C is for Communication
By now we’ve anticipated our delivery demands and we have our infrastructure in place. We’ve also recruited a small team of flexible project managers who can turn their hands to absolutely anything. Now all we need to do is make sure we’re all on the same page. Communicating a vision to enthusiastic people tasked with delivery and raring to go is every leader’s dream; a rousing speech, punctuated with all the good we’re going to do feels great to hear and even better to deliver. When we treat communications as an integral part of our delivery, we increase our chances of success.
A great change comms strategy will include repeated messages in multiple formats – if you’re recording videos for your team, back them up with updates on your intranet. Post minutes of meetings in a shared project folder, or host FAQs online, and whenever anyone asks a good question, send the question, and the answer, to everyone. Think about the timing of your communications – if you’ve delivered verbal instructions, have written instructions ready to go as soon as you finish. Eliminate the spaces where misunderstandings build and your project will stay on track, and might even look like your original intentions at the end!
D is for Decision Making. And Delegation. And Delegated Decision Making.
From strategic decisions to flexibility on the frontline, decision making makes or breaks rapid delivery. Centralised decision making takes time and gives only the illusion of control. If every decision needs to be fed back up the ladder, we create bottlenecks, our decision makers become overwhelmed and everything slows down. And I know we’re on D right now, but this type of centralised decision making takes us back to B – for Bureaucracy.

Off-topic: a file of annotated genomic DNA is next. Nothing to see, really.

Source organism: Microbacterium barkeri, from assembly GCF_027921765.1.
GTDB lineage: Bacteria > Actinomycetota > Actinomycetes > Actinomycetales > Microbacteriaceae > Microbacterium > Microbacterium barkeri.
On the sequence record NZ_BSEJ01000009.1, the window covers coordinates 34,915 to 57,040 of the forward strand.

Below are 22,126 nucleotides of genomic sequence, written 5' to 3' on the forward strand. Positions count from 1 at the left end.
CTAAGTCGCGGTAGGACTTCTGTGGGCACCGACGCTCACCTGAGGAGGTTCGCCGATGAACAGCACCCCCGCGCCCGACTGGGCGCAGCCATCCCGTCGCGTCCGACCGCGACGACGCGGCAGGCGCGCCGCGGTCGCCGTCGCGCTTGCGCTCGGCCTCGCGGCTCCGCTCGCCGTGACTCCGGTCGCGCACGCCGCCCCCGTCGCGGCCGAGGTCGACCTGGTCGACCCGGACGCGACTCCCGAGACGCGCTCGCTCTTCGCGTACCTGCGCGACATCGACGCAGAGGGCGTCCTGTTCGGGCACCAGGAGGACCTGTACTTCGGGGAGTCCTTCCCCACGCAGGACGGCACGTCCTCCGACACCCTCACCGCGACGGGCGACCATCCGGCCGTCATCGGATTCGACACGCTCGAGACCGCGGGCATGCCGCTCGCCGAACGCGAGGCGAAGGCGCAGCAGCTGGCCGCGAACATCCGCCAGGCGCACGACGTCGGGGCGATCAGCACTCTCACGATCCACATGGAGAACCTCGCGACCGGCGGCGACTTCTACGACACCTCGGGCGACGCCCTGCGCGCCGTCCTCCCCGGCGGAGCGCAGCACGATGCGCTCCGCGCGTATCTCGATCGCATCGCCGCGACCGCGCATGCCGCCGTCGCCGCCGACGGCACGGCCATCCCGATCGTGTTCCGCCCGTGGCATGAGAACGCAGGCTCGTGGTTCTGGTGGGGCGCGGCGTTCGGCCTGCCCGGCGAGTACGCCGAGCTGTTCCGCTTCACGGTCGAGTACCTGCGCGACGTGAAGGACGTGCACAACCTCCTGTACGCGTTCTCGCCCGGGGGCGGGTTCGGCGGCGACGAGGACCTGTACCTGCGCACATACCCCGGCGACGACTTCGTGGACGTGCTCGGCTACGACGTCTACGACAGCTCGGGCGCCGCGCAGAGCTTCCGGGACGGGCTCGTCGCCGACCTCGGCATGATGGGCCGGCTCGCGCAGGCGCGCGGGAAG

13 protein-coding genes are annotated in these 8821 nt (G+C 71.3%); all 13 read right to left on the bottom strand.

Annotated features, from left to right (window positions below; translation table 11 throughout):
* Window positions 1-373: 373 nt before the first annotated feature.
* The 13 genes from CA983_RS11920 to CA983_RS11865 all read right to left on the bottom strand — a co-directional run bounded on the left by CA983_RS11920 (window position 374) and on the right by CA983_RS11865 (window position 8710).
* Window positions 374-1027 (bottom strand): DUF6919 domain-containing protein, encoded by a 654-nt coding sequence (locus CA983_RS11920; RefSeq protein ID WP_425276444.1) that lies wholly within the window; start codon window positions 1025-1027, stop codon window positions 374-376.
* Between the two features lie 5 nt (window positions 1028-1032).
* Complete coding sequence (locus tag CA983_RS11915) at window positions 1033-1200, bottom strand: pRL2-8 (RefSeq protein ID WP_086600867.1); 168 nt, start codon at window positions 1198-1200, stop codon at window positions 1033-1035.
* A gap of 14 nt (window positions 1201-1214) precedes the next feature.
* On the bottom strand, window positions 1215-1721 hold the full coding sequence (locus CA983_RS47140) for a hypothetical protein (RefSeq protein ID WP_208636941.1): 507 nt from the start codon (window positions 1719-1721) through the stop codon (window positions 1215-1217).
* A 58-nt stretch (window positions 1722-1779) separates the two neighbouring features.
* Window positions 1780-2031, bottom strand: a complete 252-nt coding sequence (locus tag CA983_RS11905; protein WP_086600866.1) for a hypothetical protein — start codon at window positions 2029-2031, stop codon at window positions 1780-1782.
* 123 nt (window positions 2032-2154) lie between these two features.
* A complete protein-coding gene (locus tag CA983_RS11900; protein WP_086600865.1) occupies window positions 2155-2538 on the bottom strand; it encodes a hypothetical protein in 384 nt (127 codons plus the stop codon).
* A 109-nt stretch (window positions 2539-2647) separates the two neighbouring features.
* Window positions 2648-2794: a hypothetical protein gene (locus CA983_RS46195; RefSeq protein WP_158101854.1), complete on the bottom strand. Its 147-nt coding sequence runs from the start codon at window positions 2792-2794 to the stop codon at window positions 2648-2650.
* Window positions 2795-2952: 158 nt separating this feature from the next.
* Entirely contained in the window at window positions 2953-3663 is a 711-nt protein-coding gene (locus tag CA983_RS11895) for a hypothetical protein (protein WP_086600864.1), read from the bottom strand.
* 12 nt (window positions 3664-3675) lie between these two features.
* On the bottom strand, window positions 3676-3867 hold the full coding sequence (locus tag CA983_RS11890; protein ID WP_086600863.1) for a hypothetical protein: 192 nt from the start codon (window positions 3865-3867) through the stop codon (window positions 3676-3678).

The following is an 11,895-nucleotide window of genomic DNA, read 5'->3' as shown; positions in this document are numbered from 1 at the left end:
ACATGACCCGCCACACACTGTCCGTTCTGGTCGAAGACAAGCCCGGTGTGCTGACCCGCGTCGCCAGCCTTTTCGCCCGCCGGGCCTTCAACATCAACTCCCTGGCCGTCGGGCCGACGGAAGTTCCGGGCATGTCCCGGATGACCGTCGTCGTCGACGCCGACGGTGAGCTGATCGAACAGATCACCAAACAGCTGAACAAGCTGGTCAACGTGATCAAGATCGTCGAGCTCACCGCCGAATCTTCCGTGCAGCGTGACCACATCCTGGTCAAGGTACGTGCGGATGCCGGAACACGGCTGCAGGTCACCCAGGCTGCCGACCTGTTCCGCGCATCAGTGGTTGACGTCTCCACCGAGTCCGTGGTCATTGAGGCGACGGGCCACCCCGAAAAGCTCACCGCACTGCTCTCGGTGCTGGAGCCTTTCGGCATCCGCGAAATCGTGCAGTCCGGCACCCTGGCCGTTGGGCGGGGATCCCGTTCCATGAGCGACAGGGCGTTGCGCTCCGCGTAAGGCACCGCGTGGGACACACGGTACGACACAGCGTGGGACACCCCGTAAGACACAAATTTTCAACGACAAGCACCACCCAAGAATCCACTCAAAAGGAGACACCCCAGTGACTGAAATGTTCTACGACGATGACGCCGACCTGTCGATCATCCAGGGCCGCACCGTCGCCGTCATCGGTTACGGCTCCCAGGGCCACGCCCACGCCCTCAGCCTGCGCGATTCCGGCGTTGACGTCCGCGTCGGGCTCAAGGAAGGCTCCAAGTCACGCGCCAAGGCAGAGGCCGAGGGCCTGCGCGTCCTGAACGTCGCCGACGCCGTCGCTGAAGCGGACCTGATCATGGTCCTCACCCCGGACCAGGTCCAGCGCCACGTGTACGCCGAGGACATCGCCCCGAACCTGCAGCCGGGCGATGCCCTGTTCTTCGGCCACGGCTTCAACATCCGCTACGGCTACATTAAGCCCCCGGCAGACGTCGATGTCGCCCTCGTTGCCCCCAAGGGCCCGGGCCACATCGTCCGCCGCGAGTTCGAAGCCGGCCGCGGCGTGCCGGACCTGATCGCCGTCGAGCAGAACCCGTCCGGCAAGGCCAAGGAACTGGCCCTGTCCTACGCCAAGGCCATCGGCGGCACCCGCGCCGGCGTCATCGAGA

Delegating decision-making involves trust, empowerment, and leadership. And it can feel counter-intuitive. And scary. What if someone makes the wrong decision? I’m accountable, not them! By leading and teaching your teams to make decisions within workable parameters, teaching them how to make decisions, and empowering them, they will be more committed to the project, more willing to work towards shared goals, and ultimately better at their jobs. The result isn’t just rapid delivery through deliberately faster decision-making processes, it’s more confident, empowered staff who will improve with every project they deliver.
E is for External Support
External support isn’t a sign of weakness, or that you haven’t got the skills to deliver. External support is a flexible, experienced, bespoke resource to be used to support specific projects so your teams can learn, develop, and have room for their day jobs. External support is the sensible option when delivery at pace is needed. Good external support will bring bums on seats, communications support, decision-making infrastructure and project discipline. Great external support will also bring varied perspectives from work with multiple clients going through the same processes. We know, because this is what we do.
Procurement can be challenging, but there are frameworks – and right now, when looking at recruitment, procurement could well be the lesser of two evils.
We love to talk about all things local government, so get in touch. If you want to talk about our services, that’s great. And if you don’t, that’s also great. We’re keen to hear from anyone working in our exceptional sector right now, and if you can think of the F, G and H of funding delivery, perhaps we could build it together.